Craig is armed with a college degree that has so far brought him nothing, certain that something better is just around the corner but unable to encounter it. He's been cohabiting with Ashley since college, and is caught in the dilemma of whether to break up with her or give in to marriage. Meanwhile, Ashley's efforts to earn a graduate degree seem futile considering that her diploma has taken up residence under the sofa cushions. Stuck in dead-end jobs; weary of commercial, corporate, and parental influences; searching for their own identities; Ashley, Craig, and the other characters of our noise find refuge in the brash world of indie rock, thrift stores, coffee houses, zines, and cheap beers. There are Eileen, who ends up in Kitty, Virginia, by accident and forgets to leave, and the members of Bottlecap, Kitty's hometown band, trying to decide whether to sell out and go to the West Coast or continue in the life of a small band. Chipp and Randy start a zine as a way to get their blood flowing for the first time even as Dave, the struggling founder of Violent Revolution Records, works as a waiter to fund his record label.
Funny, realistic, perverse, our noise captures the lives, loves, and record collections of a thrift-store-clothed group of twentysomethings trying to make their way in a real world that is nothing like what they expected.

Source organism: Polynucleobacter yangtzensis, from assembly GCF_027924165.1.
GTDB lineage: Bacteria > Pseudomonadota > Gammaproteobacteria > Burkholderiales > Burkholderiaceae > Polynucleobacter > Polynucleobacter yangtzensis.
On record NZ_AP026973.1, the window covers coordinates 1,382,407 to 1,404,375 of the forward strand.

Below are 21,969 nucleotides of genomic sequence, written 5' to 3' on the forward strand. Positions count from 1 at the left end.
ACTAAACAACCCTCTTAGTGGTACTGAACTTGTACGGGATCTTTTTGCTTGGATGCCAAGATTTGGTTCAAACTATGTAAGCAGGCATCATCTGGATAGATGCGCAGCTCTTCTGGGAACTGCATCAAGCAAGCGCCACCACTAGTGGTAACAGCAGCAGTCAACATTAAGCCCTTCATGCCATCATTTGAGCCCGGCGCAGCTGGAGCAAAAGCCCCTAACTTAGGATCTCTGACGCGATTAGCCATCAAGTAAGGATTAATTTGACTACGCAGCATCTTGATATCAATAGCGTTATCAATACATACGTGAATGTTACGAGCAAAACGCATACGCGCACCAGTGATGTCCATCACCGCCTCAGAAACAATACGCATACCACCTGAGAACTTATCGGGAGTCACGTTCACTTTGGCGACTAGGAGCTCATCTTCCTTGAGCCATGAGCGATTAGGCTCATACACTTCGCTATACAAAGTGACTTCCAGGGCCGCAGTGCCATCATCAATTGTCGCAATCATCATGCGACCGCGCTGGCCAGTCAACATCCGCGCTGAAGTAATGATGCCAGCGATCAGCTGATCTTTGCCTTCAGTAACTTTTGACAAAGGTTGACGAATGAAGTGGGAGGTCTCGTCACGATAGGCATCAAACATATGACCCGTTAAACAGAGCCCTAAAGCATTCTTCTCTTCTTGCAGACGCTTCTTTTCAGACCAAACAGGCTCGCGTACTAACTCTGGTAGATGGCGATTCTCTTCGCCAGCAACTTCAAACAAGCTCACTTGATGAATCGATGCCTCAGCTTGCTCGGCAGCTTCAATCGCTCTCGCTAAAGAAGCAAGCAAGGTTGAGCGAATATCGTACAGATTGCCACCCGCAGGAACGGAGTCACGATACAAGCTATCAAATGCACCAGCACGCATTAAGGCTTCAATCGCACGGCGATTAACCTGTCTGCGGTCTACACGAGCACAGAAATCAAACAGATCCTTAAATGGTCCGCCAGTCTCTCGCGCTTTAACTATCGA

Gomez's first novel was originally published as a serialized 'zine distributed through mail-order venues and Tower Records. Then it was noticed--and brought to the attention of publishers--by Bret Easton Ellis. Unfortunately, this tale of a young writer's ingenuity is more interesting than the novel itself, which is low on momentum but well-stocked with Generation X stereotypes. Set in Kitty, a small town in Virginia, an ensemble of post-collegiate characters engage in unsatisfying personal relationships, dead-end jobs, labyrinthine discussions of alternative music and the future. Included are laid-back Eileen, who decides to stay in Kitty after her car happens to break down there; the members of a struggling local band called Bottlecap; and slackers Randy and Chipp, roommates who start an alternative music 'zine. The narrative is determinedly straightforward, often detailing every movement a character makes (e.g., every mouse click of logging into the Internet is described).It lacks the insight or humor that might separate the reader's experience of the book from the apparent dullness of these characters' lives. Instead, there are many 1980s teenage cultural reminiscences (the decade when the group would have been in high school), which comprise the novel's most vivid passages.